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Float Away


Photography by
Lauren Hunsberger

Photography by
Michael Matti

Scott Swerland is a natural entrepreneur.

“I had a business with employees when I was 12. I incorporated my first business when I was 15 years old,” says Swerland, adding that his high school business eventually developed into a full-scale automotive and boat detailing company on Mercer Island, where he was raised. Currently, he is the CEO of Seattle Suntan, a company with over 90 locations in western Washington that he says saw a combined 3.2 million visitors last year.

He credits the success of Seattle Suntan and many of his past entrepreneurial pursuits to his obsession with what he calls the “wow-factor.” Putting more than $850,000 (a previously unheard of investment for a single tanning salon, he says) into the build-out of the first salon in 2004 and decorating it with high-end fixtures and design details, Swerland, ##, began crafting a business model and standard for his product.

“I wanted to create an environment and model that I could use wherever I go. Two years later we opened a second store, then a third, maybe another in 2008. In 2009, we went went from five stores to 18. In 2010, we did another 10 stores, and it grew to 90,” he says.

Seattle Suntan is still the main focus for Swerland, but, equipped with a solid business model and a penchant for luxury services, he recently invested in an industry that is quickly gaining speed in the health and wellness arena: sensory deprivation floating.

Floating is a relatively new service in which clients lay in a shallow pool of water with an extremely high salinity (think 1,200 pounds of magnesium sulfate—Epsom salt—in 230 gallons of water). This high salinity creates a feeling of weightlessness, which is thought to ease stress on the nervous system and aid with chronic pain, among other health issues. Couple that with other sensory deprivation features, such as complete darkness and sound control, and the environment is meant to encourage clients to enter a deep level of relaxation. All of this is accomplished using individual, medical-grade pods with rigorous filtration systems.

Joe Beaudry is Swerland’s business partner in Urban Float, and their company currently has locations in Fremont, Kirkland, Renton and plans for more facilities. All the locations are built with Swerland’s signature luxurious aesthetics, but Beaudry is the expert on the science of floating. He sits on the first national regulation and safety committee for the floating industry and explains it this way: “People are trying to de-stress. In a life where we are all highly connected, people are just trying to unplug and relax. That’s the mental piece. The other piece is physical,” Beaudry says. “A lot of people have chronic aches and pains and floating helps relieve them of that.”

Neither Swerland nor Beaudry can discuss exactly who is using their float tanks, but they can reveal their clientele ranges from professional athletes playing for the Seahawks, Sounders and Mariners to a concert pianist who says he is better able to compose music while in the sensory deprivation tank. The pair has also received success stories from yoga teachers, high-powered CEOs, Olympic athletes and Jimmy Johns’ delivery drivers, all benefitting in their own ways. They also cite cases of easing health complications such as epilepsy and ADHD.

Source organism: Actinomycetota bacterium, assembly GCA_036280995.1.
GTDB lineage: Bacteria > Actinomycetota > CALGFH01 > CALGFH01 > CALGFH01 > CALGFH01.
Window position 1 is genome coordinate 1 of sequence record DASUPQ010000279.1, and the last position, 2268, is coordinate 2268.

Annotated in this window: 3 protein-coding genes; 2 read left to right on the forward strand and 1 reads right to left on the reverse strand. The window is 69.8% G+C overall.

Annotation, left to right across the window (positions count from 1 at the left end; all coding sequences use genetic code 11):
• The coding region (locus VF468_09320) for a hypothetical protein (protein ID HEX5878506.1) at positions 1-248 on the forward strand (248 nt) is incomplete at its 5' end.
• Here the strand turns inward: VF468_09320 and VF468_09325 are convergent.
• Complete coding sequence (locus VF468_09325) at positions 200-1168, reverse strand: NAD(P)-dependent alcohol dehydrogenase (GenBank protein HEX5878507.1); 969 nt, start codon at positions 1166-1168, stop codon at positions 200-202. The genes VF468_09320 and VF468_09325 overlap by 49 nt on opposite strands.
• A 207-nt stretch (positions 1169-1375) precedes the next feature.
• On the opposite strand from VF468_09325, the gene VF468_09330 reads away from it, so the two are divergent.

“We have some guys who float twice a day. We’ve got a guy who owns a pretty big business. He comes in first thing in the morning and after work. He says it changed his life,” Swerland says.

“People with chronic pain, they’re off the meds. We’ve had people burst out crying because it made such a big difference. That’s the coolest thing; we’re allowing people to renew, refresh and revive in this crazy world. … Yeah, it’s rewarding when someone comes in and says, ‘I’ve been getting cortisone shots for 10 years, and I couldn’t move my frozen shoulder. I floated with you two months, and I can move my shoulder.’ ”

But how exactly does sensory deprivation manage to ease myriad maladies, both physical and mental?   

“It’s a shortcut to deep meditation,” Beaudry says. “A shortcut to theta brainwaves.” Theta brainwaves, he says, are what most people experience right before falling asleep, and research suggests lingering in this state of mind can be conducive to relaxation and meditation. Visualization, problem solving and increased creative thinking are all supported during this kind of brain activity.

“You start to get better at floating the more you do it,” Beaudry says. “You push yourself; push your brain to be more creative, to be better at problem solving.”

Swerland and Beaudry, who both float regularly, are now busy educating people about the system. And one of their top tips is to give it more than one shot. “It’s a compounding effect,” Swerland says.    

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